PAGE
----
Harris and Klebold then left the library and walked downstairs to the school commons. They were in no hurry. Harris stopped for a drink of water. Klebold wandered through the cafeteria, then lobbed a pipe bomb toward the window. It started a fire that could be seen by police officers outside the school.

When student Evan Todd came out of the school, he told police that there were wounded students in the school. He even told them how he had come out of the school. But no policeman went in that door, the shortest route to the library and to the science room, where Dave Sanders lay wounded. When Todd came out that door, there were at least 20 police officers surrounding the school. But by the time the first SWAT team was assembled and geared up to enter the building, it was 12:06 - 47 minutes after the shooting had begun. That SWAT team entered on the side of the building farthest from Dave Sanders, and from the library, where some survivors lay hidden among the dead.

By the time Klebold and Harris committed suicide at 12:08, at least 75 police officers were surrounding Columbine High School. The first SWAT team had been in the building only two minutes. It would be nearly three hours before they would know the gunmen were dead. As the day wore on, hundreds of police and rescue workers responded to the Jefferson County Sheriff's Department's call for help at Columbine High. Throughout the day, nearly a thousand police officers and rescue personnel from 47 agencies arrived at the scene. Many of those officers spent the entire day with nothing to do, waiting for an assignment from commanders on the scene.

While the crowd of reporters and worried parents grew outside the school, students and teachers in Science Room Three struggled to get help for teacher Dave Sanders, who had been bleeding profusely since he was shot at 11:26.

Melanie Poleshook, a sophomore, was in the room with him. "There seemed like there was a lot of officers walking around outside with nothing to do," she says. "And I don't know why they couldn't have sent maybe a few more people directly to come to our room."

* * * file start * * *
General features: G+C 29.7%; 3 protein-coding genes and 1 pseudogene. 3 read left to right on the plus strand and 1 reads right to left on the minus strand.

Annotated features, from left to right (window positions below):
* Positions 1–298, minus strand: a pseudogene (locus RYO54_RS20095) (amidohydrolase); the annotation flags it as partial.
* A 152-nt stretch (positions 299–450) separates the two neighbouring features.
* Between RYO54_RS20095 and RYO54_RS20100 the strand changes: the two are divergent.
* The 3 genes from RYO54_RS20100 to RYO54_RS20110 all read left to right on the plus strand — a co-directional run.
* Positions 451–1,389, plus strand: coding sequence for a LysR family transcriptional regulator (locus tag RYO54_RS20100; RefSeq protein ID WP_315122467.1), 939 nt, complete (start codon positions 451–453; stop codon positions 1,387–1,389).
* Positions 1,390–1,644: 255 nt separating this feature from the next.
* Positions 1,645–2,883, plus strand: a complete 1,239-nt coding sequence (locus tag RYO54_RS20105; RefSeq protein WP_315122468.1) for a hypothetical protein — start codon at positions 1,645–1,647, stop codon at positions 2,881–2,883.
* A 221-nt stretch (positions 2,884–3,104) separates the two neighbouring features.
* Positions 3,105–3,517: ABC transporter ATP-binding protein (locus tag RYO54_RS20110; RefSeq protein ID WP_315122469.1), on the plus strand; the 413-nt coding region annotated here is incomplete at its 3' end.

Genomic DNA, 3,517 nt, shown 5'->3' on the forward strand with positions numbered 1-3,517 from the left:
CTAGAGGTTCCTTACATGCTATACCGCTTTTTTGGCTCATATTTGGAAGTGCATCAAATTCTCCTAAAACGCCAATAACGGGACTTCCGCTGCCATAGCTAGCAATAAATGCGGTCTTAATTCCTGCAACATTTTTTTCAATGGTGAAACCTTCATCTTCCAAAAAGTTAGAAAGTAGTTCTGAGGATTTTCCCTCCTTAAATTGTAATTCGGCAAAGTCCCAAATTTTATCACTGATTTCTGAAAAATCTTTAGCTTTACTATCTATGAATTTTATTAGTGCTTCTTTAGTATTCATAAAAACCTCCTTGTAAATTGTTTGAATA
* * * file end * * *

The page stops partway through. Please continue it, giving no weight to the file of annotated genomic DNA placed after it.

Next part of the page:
Just before noon, Mike Rotole put a sign in the window. It said, "One bleeding to death." The Jefferson County Sheriff's command post was well aware of Dave Sanders' condition and where he was. Since 11:42, a teacher in the room with Sanders had been on the phone with operators at Sheriff's headquarters. And once Mike Rotole put the sign in the classroom window, radio calls started coming from officers urging the command post to rescue him.

At 1:10 PM - nearly two hours after the first shots were fired - a SWAT team finally entered the west side of the school building, where injured victims were waiting for help. Immediately they faced a maze of flooded rooms, fire alarms, and smoke. But worse than that, according to members of that SWAT team who asked not to be named, the command post never told them there were injured victims in te library or the science rooms.

At the same time, police dispatchers were telling the teachers and students with Dave Sanders that help was on the way.

"They'd say "Oh we'll be here in like 20 minutes,'" says Mike Rotole, a student who was in the room with Sanders. "So we'd, you know, get ready and lay there. And then no one would come." Rotole says this went on for three hours. Sanders was conscious almost the entire time.

As Dave Sanders lay bleeding, SWAT officers directly below him were evacuating classrooms full of children stranded on the first floor. Then they had to escort those children out of the cafeteria, past the dead bodies of their classmates, and on to safety.
Larry Glick, an expert on SWAT tactics, says it was required procedure at that time for SWAT officers to clear each room before moving on to the next.

For two and a half hours, the first SWAT team cleared classrooms on the side of the school farthest from where most of the shooting had taken place. A second team evacuated students and staff from the rooms around the cafeteria. When the Sheriff's command post finally told that SWAT team to look for Dave Sanders - they didn't know where to go.

SWAT officers finally reached Dave Sanders in Science Room Three at 2:42 - more than three hours after he'd been shot. They evacuated the kids right away, but held Sanders there to wait for a paramedic. That paramedic didn't arrive for another 42 minutes.

"We said 'Well can we carry him out, you know, let us carry him out,'" Rotole says. "And they said 'No, we need to get you out safely. And there's paramedics on the way right now.'"

But by the time a paramedic finally got to Dave Sanders, at 3:24, he was already dead. Sanders was the last of 15 people to die at Columbine that day. Twenty-three wounded were taken to hospitals. Six had brain or spinal injuries. Several nearly bled to death. Doctors at six hospitals worked on wounded children all through the night, and saved every one of them.

Did authorities miss red flags that might have helped them avoid the tragedy? Read Part II